Red coralline algae are the deepest living macroalgae, capable of creating spatially complex reefs from the intertidal to 100+m depth with global ecological and biogeochemical significance. How these algae maintain photosynthetic function under increasingly limiting light intensity and spectral availability is key to explaining their large depth distribution. Here, we investigated the photo- and chromatic acclimation and morphological change of free-living red coralline algae towards mesophotic depths in the Fernando do Noronha archipelago, Brazil. From 13 to 86 m depth, thalli tended to become smaller and less complex. We observed a dominance of the photoacclimatory response, characterized by an increase in photosynthetic efficiency and a decrease in maximum electron transport rate. Chromatic acclimation was generally stable across the euphotic-mesophotic transition with no clear depth trend. Taxonomic comparisons suggest these photosynthetic strategies are conserved to at least the Order level. Light saturation necessitated the use of photoprotection to 65 m depth, while optimal light levels were met at 86 m. Changes to the light environment (e.g. reduced water clarity) due to human activities therefore places these mesophotic algae at risk of light limitation, necessitating the importance of maintaining good water quality for the conservation and protection of mesophotic habitats.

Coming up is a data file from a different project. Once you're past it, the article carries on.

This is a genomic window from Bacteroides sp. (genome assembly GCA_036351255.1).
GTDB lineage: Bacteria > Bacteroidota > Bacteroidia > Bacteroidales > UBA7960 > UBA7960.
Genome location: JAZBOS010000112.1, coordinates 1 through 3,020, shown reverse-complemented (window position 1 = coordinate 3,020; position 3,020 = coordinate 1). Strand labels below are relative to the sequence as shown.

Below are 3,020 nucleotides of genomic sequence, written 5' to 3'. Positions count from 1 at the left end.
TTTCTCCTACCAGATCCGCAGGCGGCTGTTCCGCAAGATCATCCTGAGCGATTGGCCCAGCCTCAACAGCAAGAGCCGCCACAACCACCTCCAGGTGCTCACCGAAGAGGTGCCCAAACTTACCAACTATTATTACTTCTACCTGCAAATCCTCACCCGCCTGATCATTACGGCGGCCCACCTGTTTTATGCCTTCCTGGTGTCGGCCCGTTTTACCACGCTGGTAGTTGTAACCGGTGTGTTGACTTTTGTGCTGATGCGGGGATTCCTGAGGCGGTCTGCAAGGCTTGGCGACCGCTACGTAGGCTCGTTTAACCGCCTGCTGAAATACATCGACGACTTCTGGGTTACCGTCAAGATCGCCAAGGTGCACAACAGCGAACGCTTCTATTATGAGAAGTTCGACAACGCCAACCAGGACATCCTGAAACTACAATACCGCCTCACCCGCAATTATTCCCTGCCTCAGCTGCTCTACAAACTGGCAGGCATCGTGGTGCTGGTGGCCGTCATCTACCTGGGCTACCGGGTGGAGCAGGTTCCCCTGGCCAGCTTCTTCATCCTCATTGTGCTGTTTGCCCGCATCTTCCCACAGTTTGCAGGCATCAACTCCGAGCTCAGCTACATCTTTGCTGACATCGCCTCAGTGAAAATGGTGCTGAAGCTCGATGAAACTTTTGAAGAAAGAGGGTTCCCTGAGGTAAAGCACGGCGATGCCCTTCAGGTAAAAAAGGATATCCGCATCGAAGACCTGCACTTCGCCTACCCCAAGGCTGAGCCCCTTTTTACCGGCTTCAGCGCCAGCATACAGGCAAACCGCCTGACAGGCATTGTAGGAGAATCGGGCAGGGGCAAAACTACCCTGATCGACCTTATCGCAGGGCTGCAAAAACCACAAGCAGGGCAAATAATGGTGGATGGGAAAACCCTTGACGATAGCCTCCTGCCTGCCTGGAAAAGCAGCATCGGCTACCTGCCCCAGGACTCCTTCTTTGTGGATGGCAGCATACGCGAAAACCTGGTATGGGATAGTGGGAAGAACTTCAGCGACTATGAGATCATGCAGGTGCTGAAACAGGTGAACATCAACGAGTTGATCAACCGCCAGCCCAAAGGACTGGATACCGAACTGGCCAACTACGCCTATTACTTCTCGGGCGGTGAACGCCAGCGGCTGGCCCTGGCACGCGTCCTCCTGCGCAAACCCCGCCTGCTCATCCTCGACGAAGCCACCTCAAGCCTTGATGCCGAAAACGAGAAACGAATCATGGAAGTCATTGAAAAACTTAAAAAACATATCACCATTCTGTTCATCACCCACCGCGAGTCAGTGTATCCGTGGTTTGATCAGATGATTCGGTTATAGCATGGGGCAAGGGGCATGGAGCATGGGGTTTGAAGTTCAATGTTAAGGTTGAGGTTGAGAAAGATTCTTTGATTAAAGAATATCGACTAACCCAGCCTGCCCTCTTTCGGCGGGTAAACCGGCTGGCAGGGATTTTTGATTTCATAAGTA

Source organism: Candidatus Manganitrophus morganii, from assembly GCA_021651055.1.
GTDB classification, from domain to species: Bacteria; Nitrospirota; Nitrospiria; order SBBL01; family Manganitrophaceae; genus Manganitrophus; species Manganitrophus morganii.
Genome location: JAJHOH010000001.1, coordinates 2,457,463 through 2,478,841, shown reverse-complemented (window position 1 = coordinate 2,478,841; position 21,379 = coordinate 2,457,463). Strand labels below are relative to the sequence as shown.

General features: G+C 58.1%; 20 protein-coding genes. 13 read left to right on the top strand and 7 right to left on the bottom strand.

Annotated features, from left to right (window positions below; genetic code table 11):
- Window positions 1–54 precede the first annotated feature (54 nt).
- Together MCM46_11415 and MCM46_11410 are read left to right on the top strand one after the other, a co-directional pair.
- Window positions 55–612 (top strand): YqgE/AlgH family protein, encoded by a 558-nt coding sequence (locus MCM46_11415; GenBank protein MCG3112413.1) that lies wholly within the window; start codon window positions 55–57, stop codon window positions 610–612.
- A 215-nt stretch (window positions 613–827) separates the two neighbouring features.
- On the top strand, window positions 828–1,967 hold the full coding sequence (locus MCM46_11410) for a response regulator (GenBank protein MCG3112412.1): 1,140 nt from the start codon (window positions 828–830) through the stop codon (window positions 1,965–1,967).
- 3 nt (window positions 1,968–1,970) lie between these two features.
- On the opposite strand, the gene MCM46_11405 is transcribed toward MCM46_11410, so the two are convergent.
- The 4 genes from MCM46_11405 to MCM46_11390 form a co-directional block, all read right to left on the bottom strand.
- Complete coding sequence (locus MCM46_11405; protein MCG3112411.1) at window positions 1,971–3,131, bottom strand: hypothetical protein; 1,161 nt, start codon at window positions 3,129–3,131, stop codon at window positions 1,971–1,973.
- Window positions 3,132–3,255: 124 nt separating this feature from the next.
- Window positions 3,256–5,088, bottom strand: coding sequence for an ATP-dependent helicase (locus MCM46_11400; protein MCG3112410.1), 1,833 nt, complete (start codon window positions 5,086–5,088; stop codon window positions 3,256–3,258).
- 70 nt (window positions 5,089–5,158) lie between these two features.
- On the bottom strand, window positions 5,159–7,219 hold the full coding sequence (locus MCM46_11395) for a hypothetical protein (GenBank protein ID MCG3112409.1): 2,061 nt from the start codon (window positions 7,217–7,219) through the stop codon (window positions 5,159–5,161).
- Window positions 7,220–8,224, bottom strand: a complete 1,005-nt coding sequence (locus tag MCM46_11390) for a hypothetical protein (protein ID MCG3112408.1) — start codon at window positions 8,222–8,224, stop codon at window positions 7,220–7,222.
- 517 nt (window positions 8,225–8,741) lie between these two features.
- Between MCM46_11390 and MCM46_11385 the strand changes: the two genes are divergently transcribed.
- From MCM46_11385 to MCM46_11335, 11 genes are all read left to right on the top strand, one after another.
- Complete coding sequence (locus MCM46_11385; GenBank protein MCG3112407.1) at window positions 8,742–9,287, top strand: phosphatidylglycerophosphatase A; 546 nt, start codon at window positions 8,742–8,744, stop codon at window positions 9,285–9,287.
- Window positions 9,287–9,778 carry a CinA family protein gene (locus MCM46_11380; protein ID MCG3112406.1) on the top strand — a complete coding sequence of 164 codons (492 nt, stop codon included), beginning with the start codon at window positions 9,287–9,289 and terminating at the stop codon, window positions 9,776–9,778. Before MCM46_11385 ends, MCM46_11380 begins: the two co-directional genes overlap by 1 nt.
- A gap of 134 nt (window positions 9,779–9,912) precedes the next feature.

Algae (Macro, Turf and Crustose Coralline)
Brazil - Fernando Noronha